Whether you are experiencing a Perinatal Mood and Anxiety Disorder (PMAD) or are just struggling to feel connected with a new child, I offer an environment for the two of you (through parent-infant dyadic work) to be together in a new way; for you to learn how to observe your child and yourself without preconceived notions, expectations, or judgements. I help you to quiet the noise and find ways to authentically connect with your baby and enhance the sense of attunement, connection, and trust that are the building blocks of secure attachment.
Therapy sessions with Sarah
7. What will our first session together be like? What happens in ongoing sessions?
When families work with me, I take into consideration all of the personal histories, unique stressors, family values, and individual temperaments that their family holds, and find ways to create interventions that are custom tailored to their needs. Our first session will focus on gathering these details, with the goal of getting to the root of the issue that is bringing you in. From there, we will develop a plan for you to practice at home with your family, with ongoing strategy development as we figure out what works best for your family.
8. How long do clients typically see you for?
Families come in all shapes and sizes, and so do their challenges. I see parents and families for as few as three sessions or as long as a year or more. I usually can get a sense of how long treatment will take after an initial consult and am very transparent with families about how much time I think we might need to address their concerns.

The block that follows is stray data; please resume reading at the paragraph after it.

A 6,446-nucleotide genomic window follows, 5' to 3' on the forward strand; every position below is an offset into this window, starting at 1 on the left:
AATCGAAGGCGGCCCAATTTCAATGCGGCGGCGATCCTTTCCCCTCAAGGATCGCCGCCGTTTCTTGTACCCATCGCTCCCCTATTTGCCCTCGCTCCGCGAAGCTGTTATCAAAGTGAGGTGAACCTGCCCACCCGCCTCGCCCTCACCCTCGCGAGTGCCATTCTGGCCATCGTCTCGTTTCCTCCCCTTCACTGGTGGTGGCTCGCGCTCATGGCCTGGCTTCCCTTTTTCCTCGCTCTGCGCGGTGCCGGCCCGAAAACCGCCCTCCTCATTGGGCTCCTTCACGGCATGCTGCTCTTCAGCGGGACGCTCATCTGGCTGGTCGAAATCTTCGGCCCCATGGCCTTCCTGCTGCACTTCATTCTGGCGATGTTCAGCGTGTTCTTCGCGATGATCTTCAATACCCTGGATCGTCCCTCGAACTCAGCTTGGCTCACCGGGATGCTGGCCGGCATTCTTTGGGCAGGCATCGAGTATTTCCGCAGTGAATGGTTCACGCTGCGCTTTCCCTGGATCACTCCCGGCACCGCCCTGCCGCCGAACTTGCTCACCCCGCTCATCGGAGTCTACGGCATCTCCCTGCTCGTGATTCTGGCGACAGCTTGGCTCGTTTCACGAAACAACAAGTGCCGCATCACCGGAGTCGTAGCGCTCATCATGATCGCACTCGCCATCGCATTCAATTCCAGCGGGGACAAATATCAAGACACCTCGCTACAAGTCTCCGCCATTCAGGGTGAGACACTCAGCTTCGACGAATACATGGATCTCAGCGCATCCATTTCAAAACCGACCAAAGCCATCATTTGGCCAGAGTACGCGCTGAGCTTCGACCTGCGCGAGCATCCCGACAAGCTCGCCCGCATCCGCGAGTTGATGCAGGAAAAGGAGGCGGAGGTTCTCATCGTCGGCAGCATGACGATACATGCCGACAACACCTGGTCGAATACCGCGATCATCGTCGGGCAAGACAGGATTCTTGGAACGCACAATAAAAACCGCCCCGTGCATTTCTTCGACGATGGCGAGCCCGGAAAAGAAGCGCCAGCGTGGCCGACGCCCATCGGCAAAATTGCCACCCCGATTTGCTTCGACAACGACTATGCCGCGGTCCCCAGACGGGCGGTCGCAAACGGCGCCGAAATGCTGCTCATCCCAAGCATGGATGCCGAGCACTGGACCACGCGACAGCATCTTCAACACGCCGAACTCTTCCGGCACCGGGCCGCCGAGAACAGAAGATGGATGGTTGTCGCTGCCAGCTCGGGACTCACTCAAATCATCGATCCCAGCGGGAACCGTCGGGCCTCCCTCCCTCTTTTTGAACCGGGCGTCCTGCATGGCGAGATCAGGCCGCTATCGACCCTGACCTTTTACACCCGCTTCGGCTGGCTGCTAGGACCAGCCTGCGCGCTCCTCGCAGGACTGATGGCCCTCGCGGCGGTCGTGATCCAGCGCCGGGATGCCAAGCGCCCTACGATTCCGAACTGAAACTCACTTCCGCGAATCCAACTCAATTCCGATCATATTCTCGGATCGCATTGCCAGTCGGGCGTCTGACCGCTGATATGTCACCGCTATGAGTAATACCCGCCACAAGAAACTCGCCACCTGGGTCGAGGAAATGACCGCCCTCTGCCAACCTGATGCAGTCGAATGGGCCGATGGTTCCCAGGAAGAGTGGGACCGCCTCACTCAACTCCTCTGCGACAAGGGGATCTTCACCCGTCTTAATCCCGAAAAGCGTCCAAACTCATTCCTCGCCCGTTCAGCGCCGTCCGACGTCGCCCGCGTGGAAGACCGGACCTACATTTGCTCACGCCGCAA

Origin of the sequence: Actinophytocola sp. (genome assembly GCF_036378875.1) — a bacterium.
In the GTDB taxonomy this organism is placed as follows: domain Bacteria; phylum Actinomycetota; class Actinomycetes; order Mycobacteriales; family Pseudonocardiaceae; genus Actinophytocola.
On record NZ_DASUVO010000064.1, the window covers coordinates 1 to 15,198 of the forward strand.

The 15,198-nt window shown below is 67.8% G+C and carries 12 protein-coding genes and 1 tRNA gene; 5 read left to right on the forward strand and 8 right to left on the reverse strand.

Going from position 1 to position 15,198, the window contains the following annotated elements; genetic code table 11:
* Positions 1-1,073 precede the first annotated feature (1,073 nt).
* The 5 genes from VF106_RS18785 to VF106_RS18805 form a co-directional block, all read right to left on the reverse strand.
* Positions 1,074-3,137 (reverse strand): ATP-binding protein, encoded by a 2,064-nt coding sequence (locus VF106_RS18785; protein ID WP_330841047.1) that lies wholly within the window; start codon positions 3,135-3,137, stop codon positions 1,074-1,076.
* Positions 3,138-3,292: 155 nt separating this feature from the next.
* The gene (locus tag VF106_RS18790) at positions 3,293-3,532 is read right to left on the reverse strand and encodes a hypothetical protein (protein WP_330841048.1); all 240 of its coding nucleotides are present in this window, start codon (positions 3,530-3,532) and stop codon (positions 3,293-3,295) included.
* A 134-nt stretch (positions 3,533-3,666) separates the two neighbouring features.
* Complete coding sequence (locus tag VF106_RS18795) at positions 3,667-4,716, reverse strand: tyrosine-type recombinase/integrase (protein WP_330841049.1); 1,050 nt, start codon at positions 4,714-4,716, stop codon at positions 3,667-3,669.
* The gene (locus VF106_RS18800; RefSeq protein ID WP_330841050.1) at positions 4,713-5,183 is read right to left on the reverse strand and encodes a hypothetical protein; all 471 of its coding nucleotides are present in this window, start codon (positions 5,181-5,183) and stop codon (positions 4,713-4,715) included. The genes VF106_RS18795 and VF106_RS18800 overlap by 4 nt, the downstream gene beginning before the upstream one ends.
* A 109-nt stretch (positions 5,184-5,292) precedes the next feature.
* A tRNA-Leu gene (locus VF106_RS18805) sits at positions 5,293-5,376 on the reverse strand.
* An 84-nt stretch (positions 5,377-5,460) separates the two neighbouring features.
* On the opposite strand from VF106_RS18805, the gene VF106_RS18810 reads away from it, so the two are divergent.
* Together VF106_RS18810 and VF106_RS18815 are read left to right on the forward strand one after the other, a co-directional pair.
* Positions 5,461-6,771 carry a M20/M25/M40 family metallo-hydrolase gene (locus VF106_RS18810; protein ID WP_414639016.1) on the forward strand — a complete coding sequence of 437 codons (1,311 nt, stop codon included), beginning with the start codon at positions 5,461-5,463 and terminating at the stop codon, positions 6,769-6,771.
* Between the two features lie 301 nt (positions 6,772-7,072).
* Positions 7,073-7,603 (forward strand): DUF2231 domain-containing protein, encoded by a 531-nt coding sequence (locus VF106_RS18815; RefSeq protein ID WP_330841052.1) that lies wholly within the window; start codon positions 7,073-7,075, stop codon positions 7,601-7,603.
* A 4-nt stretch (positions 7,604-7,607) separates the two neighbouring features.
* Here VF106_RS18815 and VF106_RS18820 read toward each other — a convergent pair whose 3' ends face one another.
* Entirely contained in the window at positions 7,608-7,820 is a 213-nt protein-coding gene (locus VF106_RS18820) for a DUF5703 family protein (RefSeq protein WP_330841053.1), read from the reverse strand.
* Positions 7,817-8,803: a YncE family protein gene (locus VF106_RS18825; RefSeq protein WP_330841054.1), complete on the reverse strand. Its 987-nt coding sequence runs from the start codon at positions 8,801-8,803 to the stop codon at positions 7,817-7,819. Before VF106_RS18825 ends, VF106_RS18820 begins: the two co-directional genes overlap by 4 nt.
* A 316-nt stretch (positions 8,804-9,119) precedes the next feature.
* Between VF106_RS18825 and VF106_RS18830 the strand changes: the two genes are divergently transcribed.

Also, children grow up quickly and so do family dynamics and challenges. As a result, it is not uncommon for families to work with me for a period of time, find resolution, and then come back again later on as new concerns emerge with changes in development.
9. Are there any books you often recommend to clients?
I often recommend the Whole Brain Child by Daniel Siegel when I am working with families on understanding how their children process and express their emotions. I think this book does a fantastic job of using accessible language for how to understand what is happening in the child's brain when they are overwhelmed or losing control of their behaviors. This helps parents to stay calm themselves and use effective tools to guide their child through their emotions and into a calmer state.
I also always recommend:
-Your Self Confident Baby by Magda Gerber and Allison Johnson
-Baby Knows Best by Deborah Carlisle Solomon
-Elevating Childcare by Janet Lansbury
10. Do you assign “homework” between sessions?
I often tell parents that the 45 minutes a week I might spend with a child in therapy cannot hold a candle to the countless hours a child spends with their parents each week. That is why no matter what the issue a child may be experiencing, I always prefer to have the parents and/or the entire family in the therapy sessions. I then encourage parents to spend their time outside of therapy implementing the new ways of thinking about, communicating with, and relating to their children throughout the week. I believe this helps families see real change much faster and see the effects of therapy last longer and become integrated into the family as a whole.
Visit Dr. Bren’s profile to watch her introductory video, read more, and book an initial call!